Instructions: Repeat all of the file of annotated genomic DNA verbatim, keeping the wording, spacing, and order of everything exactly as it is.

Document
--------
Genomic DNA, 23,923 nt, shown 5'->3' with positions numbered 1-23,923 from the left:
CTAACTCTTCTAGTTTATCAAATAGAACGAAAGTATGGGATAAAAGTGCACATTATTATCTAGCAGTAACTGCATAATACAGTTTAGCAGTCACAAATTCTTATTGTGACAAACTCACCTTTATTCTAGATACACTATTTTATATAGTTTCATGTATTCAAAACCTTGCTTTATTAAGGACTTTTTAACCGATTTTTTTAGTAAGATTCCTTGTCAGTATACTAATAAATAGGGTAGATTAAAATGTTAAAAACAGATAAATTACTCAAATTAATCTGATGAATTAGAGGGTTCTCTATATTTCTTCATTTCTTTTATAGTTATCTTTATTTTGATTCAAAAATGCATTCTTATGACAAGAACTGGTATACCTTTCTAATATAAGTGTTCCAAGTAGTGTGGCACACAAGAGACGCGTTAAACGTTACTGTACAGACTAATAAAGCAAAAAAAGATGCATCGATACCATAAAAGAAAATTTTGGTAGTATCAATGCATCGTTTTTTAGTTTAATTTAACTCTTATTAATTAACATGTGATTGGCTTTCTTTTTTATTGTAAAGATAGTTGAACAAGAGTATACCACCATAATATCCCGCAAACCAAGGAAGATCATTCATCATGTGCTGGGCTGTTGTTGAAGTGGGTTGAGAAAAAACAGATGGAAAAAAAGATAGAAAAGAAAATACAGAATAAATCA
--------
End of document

Genomic DNA, 23,923 nt, shown 5'->3' with positions numbered 1-23,923 from the left:
CTAACTCTTCTAGTTTATCAAATAGAACGAAAGTATGGGATAAAAGTGCACATTATTATCTAGCAGTAACTGCATAATACAGTTTAGCAGTCACAAATTCTTATTGTGACAAACTCACCTTTATTCTAGATACACTATTTTATATAGTTTCATGTATTCAAAACCTTGCTTTATTAAGGACTTTTTAACCGATTTTTTTAGTAAGATTCCTTGTCAGTATACTAATAAATAGGGTAGATTAAAATGTTAAAAACAGATAAATTACTCAAATTAATCTGATGAATTAGAGGGTTCTCTATATTTCTTCATTTCTTTTATAGTTATCTTTATTTTGATTCAAAAATGCATTCTTATGACAAGAACTGGTATACCTTTCTAATATAAGTGTTCCAAGTAGTGTGGCACACAAGAGACGCGTTAAACGTTACTGTACAGACTAATAAAGCAAAAAAAGATGCATCGATACCATAAAAGAAAATTTTGGTAGTATCAATGCATCGTTTTTTAGTTTAATTTAACTCTTATTAATTAACATGTGATTGGCTTTCTTTTTTATTGTAAAGATAGTTGAACAAGAGTATACCACCATAATATCCCGCAAACCAAGGAAGATCATTCATCATGTGCTGGGCTGTTGTTGAAGTGGGTTGAGAAAAAACAGATGGAAAAAAAGATAGAAAAGAAAATACAGAATAAATCA